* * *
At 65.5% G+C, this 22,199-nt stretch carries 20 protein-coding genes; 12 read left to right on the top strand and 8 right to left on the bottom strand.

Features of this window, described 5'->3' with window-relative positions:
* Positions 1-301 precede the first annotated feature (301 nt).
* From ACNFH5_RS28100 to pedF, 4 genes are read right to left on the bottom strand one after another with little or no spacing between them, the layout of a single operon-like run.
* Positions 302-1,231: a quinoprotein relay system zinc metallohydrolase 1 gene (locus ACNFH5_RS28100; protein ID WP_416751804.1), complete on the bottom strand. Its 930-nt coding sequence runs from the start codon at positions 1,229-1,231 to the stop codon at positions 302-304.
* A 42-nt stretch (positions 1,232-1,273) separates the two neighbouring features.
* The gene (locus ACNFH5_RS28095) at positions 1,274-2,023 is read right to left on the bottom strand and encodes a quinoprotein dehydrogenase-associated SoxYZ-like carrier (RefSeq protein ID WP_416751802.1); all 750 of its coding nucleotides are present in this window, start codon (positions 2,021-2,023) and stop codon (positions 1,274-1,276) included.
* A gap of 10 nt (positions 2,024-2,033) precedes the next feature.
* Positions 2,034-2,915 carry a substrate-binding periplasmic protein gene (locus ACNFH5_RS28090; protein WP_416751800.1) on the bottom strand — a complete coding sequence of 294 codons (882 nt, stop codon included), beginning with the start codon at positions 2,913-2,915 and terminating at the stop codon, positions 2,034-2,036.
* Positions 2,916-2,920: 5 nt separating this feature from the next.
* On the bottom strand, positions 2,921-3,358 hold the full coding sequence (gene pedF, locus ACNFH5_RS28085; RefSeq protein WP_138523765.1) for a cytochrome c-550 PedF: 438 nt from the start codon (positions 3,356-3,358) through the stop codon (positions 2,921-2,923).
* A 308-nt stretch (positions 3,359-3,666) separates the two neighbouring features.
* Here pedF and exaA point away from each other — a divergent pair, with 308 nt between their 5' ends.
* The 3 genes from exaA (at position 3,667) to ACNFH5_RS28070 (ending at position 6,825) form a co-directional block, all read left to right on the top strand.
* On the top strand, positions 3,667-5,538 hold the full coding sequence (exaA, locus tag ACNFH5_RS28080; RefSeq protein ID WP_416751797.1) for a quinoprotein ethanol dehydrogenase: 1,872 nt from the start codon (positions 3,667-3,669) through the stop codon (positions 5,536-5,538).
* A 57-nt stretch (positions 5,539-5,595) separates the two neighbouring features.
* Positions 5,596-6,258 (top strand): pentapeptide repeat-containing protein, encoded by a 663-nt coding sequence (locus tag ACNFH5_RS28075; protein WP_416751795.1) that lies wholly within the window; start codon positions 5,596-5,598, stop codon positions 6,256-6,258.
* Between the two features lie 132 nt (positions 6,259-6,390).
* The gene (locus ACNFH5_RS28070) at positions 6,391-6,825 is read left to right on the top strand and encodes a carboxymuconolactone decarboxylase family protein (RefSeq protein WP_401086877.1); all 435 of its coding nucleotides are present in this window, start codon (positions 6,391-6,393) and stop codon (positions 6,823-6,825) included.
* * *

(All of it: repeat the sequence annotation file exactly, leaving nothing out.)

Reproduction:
At 65.5% G+C, this 22,199-nt stretch carries 20 protein-coding genes; 12 read left to right on the top strand and 8 right to left on the bottom strand.

Features of this window, described 5'->3' with window-relative positions:
* Positions 1-301 precede the first annotated feature (301 nt).
* From ACNFH5_RS28100 to pedF, 4 genes are read right to left on the bottom strand one after another with little or no spacing between them, the layout of a single operon-like run.
* Positions 302-1,231: a quinoprotein relay system zinc metallohydrolase 1 gene (locus ACNFH5_RS28100; protein ID WP_416751804.1), complete on the bottom strand. Its 930-nt coding sequence runs from the start codon at positions 1,229-1,231 to the stop codon at positions 302-304.
* A 42-nt stretch (positions 1,232-1,273) separates the two neighbouring features.
* The gene (locus ACNFH5_RS28095) at positions 1,274-2,023 is read right to left on the bottom strand and encodes a quinoprotein dehydrogenase-associated SoxYZ-like carrier (RefSeq protein ID WP_416751802.1); all 750 of its coding nucleotides are present in this window, start codon (positions 2,021-2,023) and stop codon (positions 1,274-1,276) included.
* A gap of 10 nt (positions 2,024-2,033) precedes the next feature.
* Positions 2,034-2,915 carry a substrate-binding periplasmic protein gene (locus ACNFH5_RS28090; protein WP_416751800.1) on the bottom strand — a complete coding sequence of 294 codons (882 nt, stop codon included), beginning with the start codon at positions 2,913-2,915 and terminating at the stop codon, positions 2,034-2,036.
* Positions 2,916-2,920: 5 nt separating this feature from the next.
* On the bottom strand, positions 2,921-3,358 hold the full coding sequence (gene pedF, locus ACNFH5_RS28085; RefSeq protein WP_138523765.1) for a cytochrome c-550 PedF: 438 nt from the start codon (positions 3,356-3,358) through the stop codon (positions 2,921-2,923).
* A 308-nt stretch (positions 3,359-3,666) separates the two neighbouring features.
* Here pedF and exaA point away from each other — a divergent pair, with 308 nt between their 5' ends.
* The 3 genes from exaA (at position 3,667) to ACNFH5_RS28070 (ending at position 6,825) form a co-directional block, all read left to right on the top strand.
* On the top strand, positions 3,667-5,538 hold the full coding sequence (exaA, locus tag ACNFH5_RS28080; RefSeq protein ID WP_416751797.1) for a quinoprotein ethanol dehydrogenase: 1,872 nt from the start codon (positions 3,667-3,669) through the stop codon (positions 5,536-5,538).
* A 57-nt stretch (positions 5,539-5,595) separates the two neighbouring features.
* Positions 5,596-6,258 (top strand): pentapeptide repeat-containing protein, encoded by a 663-nt coding sequence (locus tag ACNFH5_RS28075; protein WP_416751795.1) that lies wholly within the window; start codon positions 5,596-5,598, stop codon positions 6,256-6,258.
* Between the two features lie 132 nt (positions 6,259-6,390).
* The gene (locus ACNFH5_RS28070) at positions 6,391-6,825 is read left to right on the top strand and encodes a carboxymuconolactone decarboxylase family protein (RefSeq protein WP_401086877.1); all 435 of its coding nucleotides are present in this window, start codon (positions 6,391-6,393) and stop codon (positions 6,823-6,825) included.